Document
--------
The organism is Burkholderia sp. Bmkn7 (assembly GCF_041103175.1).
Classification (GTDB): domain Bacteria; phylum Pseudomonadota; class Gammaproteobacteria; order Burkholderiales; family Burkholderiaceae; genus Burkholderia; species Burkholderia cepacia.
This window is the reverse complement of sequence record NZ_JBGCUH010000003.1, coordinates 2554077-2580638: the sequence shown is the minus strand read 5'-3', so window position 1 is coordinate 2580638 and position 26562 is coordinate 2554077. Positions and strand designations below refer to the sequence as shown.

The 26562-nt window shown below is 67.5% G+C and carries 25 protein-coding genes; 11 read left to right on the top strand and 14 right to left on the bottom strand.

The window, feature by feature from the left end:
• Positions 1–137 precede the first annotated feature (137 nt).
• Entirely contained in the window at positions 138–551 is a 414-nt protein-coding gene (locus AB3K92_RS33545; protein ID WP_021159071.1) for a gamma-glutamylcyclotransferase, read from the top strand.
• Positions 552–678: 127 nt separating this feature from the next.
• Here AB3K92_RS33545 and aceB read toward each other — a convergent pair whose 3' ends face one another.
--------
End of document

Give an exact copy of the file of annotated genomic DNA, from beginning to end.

The organism is Burkholderia sp. Bmkn7 (assembly GCF_041103175.1).
Classification (GTDB): domain Bacteria; phylum Pseudomonadota; class Gammaproteobacteria; order Burkholderiales; family Burkholderiaceae; genus Burkholderia; species Burkholderia cepacia.
This window is the reverse complement of sequence record NZ_JBGCUH010000003.1, coordinates 2554077-2580638: the sequence shown is the minus strand read 5'-3', so window position 1 is coordinate 2580638 and position 26562 is coordinate 2554077. Positions and strand designations below refer to the sequence as shown.

The 26562-nt window shown below is 67.5% G+C and carries 25 protein-coding genes; 11 read left to right on the top strand and 14 right to left on the bottom strand.

The window, feature by feature from the left end:
• Positions 1–137 precede the first annotated feature (137 nt).
• Entirely contained in the window at positions 138–551 is a 414-nt protein-coding gene (locus AB3K92_RS33545; protein ID WP_021159071.1) for a gamma-glutamylcyclotransferase, read from the top strand.
• Positions 552–678: 127 nt separating this feature from the next.
• Here AB3K92_RS33545 and aceB read toward each other — a convergent pair whose 3' ends face one another.